Half of world will be overweight or obese by 2035, report finds

▶ Watch Video: New guidelines for treating childhood obesity include medication and surgery

More than half of the world’s population will be obese or overweight by 2035, according to a new report from the World Obesity Federation.

In the 2023 World Obesity Atlas report, the organization projected that 51% of the global population will be “living with overweight and obesity within 12 years if prevention, treatment and support do not improve.”

If current trends prevail, the report also predicts childhood obesity could more than double compared to 2020 levels.

“Rates are predicted to double among boys to 208 million (100% increase) and more than double among girls to 175 million (125% increase) and are rising more rapidly among children than adults,” the report states.

The World Health Organization defines overweight and obesity “as abnormal or excessive fat accumulation that presents a risk to health. A body mass index (BMI) over 25 is considered overweight, and over 30 is obese.”

The increases forecast in the report would mean 1 in 4 people will be living with obesity, compared to 1 in 7 today.

“This year’s Atlas is a clear warning that by failing to address obesity today, we risk serious repercussions in the future. It is particularly worrying to see obesity rates rising fastest among children and adolescents,” said Louise Baur, president of the World Obesity Federation, in a statement about the report. “Governments and policymakers around the world need to do all they can to avoid passing health, social, and economic costs on to the younger generation. That means looking urgently at the systems and root factors that contribute to obesity, and actively involving young people in the solutions.”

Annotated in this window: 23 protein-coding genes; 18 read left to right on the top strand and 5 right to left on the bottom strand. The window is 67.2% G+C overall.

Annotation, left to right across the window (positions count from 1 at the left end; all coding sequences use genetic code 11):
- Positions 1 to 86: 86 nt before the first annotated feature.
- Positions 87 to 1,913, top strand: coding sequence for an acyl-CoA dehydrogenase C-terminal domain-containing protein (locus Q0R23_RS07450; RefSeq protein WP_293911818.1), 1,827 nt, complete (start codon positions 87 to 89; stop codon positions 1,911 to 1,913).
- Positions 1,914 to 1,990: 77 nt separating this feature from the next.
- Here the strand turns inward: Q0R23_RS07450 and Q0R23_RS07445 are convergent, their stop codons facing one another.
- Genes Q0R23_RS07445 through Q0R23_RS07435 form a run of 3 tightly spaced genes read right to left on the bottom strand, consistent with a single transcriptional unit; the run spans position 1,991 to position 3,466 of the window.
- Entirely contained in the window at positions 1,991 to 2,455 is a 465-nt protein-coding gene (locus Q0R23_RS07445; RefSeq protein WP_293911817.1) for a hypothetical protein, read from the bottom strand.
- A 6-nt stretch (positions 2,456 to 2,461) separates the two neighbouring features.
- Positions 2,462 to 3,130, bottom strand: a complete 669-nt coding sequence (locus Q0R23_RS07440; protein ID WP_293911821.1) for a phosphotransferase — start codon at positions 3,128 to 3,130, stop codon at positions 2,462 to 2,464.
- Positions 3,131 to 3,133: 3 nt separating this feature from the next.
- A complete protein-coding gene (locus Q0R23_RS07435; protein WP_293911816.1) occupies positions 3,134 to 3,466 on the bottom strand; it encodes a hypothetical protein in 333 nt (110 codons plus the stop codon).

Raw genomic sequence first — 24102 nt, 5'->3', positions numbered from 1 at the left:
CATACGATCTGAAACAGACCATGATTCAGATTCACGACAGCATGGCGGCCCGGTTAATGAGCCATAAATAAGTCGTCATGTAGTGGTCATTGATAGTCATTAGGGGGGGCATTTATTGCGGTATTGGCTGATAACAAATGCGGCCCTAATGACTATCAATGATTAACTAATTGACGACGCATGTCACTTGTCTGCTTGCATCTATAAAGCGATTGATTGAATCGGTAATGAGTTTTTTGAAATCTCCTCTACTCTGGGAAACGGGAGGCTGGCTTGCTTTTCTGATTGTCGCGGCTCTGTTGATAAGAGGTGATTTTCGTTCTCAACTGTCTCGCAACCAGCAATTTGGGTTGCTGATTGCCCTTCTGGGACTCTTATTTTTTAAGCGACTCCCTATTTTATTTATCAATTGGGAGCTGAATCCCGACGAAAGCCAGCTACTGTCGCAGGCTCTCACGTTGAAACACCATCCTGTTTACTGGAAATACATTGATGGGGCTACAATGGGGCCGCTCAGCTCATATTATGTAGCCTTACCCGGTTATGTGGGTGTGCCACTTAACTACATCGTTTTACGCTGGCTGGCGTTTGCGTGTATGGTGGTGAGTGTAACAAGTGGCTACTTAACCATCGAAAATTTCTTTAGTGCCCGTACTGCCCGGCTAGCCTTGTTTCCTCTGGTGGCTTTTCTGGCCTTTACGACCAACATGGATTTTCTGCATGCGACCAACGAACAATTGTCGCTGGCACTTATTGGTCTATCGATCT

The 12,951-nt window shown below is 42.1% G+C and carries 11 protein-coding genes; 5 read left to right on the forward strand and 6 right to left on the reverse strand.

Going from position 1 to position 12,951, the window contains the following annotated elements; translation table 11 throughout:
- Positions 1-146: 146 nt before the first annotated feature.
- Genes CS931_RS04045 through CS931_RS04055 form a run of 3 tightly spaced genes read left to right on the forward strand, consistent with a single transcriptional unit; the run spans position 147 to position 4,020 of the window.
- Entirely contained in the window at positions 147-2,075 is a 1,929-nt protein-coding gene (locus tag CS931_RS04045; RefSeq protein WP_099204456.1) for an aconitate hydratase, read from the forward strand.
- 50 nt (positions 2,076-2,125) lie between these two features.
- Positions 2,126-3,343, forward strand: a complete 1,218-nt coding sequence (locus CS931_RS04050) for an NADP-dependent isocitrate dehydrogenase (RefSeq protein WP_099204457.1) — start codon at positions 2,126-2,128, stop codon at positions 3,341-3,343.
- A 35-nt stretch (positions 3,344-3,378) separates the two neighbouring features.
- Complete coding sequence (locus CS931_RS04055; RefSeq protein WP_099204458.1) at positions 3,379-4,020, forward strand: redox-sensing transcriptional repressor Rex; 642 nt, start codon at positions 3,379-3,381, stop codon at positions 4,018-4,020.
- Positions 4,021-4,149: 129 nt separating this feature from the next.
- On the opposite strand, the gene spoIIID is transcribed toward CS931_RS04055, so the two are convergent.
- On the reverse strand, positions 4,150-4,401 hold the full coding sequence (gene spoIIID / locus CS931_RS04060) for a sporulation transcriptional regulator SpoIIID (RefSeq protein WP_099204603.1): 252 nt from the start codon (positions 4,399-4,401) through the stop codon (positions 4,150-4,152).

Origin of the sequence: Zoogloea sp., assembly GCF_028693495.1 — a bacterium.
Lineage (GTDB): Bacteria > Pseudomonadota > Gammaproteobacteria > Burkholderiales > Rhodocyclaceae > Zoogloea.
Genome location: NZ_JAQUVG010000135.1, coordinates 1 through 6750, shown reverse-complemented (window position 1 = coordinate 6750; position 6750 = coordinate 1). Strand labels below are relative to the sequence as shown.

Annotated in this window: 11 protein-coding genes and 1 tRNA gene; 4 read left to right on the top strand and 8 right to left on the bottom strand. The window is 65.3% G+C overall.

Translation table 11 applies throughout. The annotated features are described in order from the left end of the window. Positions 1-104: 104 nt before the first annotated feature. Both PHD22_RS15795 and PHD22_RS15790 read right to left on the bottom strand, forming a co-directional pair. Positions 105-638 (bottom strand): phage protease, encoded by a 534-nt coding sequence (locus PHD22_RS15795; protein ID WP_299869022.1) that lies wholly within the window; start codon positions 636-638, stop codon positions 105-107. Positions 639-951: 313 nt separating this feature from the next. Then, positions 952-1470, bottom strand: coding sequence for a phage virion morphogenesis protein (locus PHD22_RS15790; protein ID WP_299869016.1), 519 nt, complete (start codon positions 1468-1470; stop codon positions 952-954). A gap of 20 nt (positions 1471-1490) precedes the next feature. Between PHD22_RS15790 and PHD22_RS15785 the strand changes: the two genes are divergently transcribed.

While obesity is often seen as an issue for wealthier countries, where rates are generally higher, the report found lower income countries are facing rapid increases‚ adding that these countries are the”least able to respond to obesity and its consequences.”

“Of the 10 countries with the greatest expected increases in obesity globally (for both adults and children), 9 of those are from low or lower-middle income countries,” the report states.

Overweight and obesity are risk factors for a number of chronic diseases, including cardiovascular diseases such as heart disease and stroke, diabetes and certain cancers. Childhood obesity is associated with a range of serious health complications as well as an increased risk of premature onset of related illnesses.

BMI is a formula that uses a person’s height and weight ratio to assess whether they’re underweight, normal weight, overweight or obese, although it is not a direct measure of body fat.

While it’s a tool that’s been used by doctors for decades, the system of measuring has increasingly coming under fire with critics denouncing BMI as not just unreliable but sexist and racist. And as CBS Reports found in a 2020, even many clinicians who see value in it also recognize its flaws.

The Centers for Disease Control and Prevention considers BMI an “inexpensive and easy screening method” that is “strongly correlated” with weight-related medical conditions.

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